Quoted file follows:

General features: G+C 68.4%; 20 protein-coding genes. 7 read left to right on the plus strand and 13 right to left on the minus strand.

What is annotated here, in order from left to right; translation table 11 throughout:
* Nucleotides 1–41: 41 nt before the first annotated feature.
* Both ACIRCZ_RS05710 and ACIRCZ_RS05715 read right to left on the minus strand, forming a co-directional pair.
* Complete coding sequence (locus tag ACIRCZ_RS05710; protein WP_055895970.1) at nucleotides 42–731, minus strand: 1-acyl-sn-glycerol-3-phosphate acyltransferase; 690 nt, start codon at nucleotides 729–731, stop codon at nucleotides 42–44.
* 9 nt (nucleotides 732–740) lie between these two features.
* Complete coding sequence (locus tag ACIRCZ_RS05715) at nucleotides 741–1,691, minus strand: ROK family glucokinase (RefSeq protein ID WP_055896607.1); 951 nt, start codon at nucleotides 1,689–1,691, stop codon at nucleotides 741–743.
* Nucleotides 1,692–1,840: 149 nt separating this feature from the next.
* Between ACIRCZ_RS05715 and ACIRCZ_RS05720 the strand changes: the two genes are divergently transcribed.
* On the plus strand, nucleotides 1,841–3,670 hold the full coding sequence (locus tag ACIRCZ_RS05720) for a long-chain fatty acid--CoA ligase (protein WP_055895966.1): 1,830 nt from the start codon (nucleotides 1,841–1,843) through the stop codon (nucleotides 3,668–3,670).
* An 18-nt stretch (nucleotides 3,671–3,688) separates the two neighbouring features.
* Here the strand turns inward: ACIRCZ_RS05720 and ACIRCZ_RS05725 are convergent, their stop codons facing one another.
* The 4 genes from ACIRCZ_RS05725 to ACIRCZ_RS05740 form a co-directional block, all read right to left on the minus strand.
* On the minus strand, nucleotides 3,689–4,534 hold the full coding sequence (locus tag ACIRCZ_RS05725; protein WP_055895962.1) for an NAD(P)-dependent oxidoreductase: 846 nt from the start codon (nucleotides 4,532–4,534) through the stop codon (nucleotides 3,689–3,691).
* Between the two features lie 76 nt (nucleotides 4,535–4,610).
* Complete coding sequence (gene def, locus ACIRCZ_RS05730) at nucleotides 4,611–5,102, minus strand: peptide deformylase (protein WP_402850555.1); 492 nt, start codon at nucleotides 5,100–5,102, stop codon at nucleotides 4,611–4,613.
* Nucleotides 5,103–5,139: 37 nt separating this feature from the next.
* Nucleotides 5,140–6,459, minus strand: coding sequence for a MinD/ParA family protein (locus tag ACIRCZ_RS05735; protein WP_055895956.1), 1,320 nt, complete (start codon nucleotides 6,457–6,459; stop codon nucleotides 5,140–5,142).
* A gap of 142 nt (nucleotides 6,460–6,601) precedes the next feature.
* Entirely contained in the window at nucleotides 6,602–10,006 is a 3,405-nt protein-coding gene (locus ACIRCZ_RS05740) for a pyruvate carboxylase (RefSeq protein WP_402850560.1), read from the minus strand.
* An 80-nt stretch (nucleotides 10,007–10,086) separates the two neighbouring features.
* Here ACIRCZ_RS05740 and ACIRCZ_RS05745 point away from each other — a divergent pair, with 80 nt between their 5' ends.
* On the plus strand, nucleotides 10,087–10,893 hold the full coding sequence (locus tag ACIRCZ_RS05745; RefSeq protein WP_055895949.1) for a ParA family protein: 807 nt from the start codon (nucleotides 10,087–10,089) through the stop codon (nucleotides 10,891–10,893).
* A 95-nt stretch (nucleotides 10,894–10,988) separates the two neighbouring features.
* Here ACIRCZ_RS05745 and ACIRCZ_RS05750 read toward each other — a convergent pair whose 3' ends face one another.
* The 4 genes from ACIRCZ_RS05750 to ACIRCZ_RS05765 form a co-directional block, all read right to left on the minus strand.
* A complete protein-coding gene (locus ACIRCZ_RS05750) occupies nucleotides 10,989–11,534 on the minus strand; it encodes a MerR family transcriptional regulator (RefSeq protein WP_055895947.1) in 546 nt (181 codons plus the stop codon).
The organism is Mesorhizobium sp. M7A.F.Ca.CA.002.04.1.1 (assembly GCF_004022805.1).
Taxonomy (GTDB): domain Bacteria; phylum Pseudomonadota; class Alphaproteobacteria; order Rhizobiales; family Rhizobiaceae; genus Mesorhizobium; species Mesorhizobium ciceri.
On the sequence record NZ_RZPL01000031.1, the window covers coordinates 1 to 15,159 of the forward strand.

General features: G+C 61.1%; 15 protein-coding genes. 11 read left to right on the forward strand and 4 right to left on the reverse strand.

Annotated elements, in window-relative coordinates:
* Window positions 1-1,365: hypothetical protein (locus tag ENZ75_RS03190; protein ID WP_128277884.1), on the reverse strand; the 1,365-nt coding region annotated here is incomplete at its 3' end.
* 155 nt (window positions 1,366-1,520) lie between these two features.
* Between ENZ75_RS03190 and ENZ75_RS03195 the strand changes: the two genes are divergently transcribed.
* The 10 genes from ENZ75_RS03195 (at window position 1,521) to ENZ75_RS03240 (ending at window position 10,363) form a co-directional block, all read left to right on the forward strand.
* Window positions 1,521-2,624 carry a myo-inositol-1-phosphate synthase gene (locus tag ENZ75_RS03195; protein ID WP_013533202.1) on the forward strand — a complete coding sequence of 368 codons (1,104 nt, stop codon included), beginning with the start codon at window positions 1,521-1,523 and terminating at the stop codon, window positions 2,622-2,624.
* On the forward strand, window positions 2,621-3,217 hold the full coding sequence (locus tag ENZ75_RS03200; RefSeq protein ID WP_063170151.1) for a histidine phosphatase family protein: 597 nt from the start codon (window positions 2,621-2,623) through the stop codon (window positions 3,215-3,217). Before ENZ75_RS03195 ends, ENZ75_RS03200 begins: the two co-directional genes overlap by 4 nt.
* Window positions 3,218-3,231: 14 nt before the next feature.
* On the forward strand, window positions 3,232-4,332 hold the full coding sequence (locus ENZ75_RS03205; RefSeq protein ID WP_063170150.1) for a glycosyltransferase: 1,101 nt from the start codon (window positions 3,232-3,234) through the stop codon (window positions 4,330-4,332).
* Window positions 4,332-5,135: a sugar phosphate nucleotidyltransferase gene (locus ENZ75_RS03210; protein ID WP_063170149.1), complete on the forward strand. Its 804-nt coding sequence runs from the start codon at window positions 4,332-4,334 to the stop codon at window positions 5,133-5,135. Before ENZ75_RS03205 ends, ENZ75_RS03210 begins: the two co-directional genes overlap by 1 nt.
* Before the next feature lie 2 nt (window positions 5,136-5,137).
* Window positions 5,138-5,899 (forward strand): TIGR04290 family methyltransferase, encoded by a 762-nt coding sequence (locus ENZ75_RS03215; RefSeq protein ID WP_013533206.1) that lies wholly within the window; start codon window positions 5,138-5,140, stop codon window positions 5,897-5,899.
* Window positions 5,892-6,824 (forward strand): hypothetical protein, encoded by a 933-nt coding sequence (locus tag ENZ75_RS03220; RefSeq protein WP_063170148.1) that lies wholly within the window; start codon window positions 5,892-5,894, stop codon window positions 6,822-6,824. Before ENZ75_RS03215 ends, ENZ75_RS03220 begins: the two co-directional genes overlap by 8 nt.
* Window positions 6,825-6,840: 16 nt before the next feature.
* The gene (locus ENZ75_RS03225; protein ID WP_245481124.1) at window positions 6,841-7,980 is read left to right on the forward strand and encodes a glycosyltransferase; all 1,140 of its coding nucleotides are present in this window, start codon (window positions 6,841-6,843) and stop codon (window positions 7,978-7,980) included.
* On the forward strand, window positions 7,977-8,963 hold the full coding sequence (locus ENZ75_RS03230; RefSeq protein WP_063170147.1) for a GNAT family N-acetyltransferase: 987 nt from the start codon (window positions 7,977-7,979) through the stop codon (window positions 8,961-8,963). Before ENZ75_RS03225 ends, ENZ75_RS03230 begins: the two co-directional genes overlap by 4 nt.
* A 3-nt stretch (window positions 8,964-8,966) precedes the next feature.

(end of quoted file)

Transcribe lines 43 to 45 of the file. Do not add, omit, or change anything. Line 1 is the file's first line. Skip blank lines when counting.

* Window positions 5,138-5,899 (forward strand): TIGR04290 family methyltransferase, encoded by a 762-nt coding sequence (locus ENZ75_RS03215; RefSeq protein ID WP_013533206.1) that lies wholly within the window; start codon window positions 5,138-5,140, stop codon window positions 5,897-5,899.
* Window positions 5,892-6,824 (forward strand): hypothetical protein, encoded by a 933-nt coding sequence (locus tag ENZ75_RS03220; RefSeq protein WP_063170148.1) that lies wholly within the window; start codon window positions 5,892-5,894, stop codon window positions 6,822-6,824. Before ENZ75_RS03215 ends, ENZ75_RS03220 begins: the two co-directional genes overlap by 8 nt.
* Window positions 6,825-6,840: 16 nt before the next feature.